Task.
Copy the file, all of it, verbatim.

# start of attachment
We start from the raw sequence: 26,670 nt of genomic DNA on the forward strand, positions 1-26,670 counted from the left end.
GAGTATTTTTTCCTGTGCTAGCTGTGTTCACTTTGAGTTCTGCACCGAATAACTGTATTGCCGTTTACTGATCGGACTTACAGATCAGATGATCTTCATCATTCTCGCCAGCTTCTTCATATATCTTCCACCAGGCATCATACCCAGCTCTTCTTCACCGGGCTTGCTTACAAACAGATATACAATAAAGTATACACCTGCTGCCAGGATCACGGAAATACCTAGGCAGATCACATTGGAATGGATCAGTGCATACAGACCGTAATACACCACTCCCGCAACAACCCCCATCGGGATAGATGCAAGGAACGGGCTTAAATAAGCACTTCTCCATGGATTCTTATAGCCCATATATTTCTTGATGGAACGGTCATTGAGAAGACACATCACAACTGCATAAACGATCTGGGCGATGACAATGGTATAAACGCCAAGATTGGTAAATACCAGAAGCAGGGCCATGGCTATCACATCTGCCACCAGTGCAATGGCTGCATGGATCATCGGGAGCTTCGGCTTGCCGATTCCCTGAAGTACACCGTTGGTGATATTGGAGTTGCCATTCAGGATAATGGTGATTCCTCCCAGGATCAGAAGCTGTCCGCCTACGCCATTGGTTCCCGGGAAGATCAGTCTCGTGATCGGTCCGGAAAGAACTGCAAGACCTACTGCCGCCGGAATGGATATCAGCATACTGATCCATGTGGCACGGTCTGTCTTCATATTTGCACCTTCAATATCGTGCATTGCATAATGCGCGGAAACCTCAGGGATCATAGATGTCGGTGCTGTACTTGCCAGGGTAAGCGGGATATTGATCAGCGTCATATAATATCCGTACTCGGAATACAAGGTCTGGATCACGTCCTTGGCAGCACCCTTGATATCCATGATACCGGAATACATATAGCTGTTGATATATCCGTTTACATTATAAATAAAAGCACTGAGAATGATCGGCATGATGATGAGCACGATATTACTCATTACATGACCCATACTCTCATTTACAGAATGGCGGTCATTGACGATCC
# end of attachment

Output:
We start from the raw sequence: 26,670 nt of genomic DNA on the forward strand, positions 1-26,670 counted from the left end.
GAGTATTTTTTCCTGTGCTAGCTGTGTTCACTTTGAGTTCTGCACCGAATAACTGTATTGCCGTTTACTGATCGGACTTACAGATCAGATGATCTTCATCATTCTCGCCAGCTTCTTCATATATCTTCCACCAGGCATCATACCCAGCTCTTCTTCACCGGGCTTGCTTACAAACAGATATACAATAAAGTATACACCTGCTGCCAGGATCACGGAAATACCTAGGCAGATCACATTGGAATGGATCAGTGCATACAGACCGTAATACACCACTCCCGCAACAACCCCCATCGGGATAGATGCAAGGAACGGGCTTAAATAAGCACTTCTCCATGGATTCTTATAGCCCATATATTTCTTGATGGAACGGTCATTGAGAAGACACATCACAACTGCATAAACGATCTGGGCGATGACAATGGTATAAACGCCAAGATTGGTAAATACCAGAAGCAGGGCCATGGCTATCACATCTGCCACCAGTGCAATGGCTGCATGGATCATCGGGAGCTTCGGCTTGCCGATTCCCTGAAGTACACCGTTGGTGATATTGGAGTTGCCATTCAGGATAATGGTGATTCCTCCCAGGATCAGAAGCTGTCCGCCTACGCCATTGGTTCCCGGGAAGATCAGTCTCGTGATCGGTCCGGAAAGAACTGCAAGACCTACTGCCGCCGGAATGGATATCAGCATACTGATCCATGTGGCACGGTCTGTCTTCATATTTGCACCTTCAATATCGTGCATTGCATAATGCGCGGAAACCTCAGGGATCATAGATGTCGGTGCTGTACTTGCCAGGGTAAGCGGGATATTGATCAGCGTCATATAATATCCGTACTCGGAATACAAGGTCTGGATCACGTCCTTGGCAGCACCCTTGATATCCATGATACCGGAATACATATAGCTGTTGATATATCCGTTTACATTATAAATAAAAGCACTGAGAATGATCGGCATGATGATGAGCACGATATTACTCATTACATGACCCATACTCTCATTTACAGAATGGCGGTCATTGACGATCC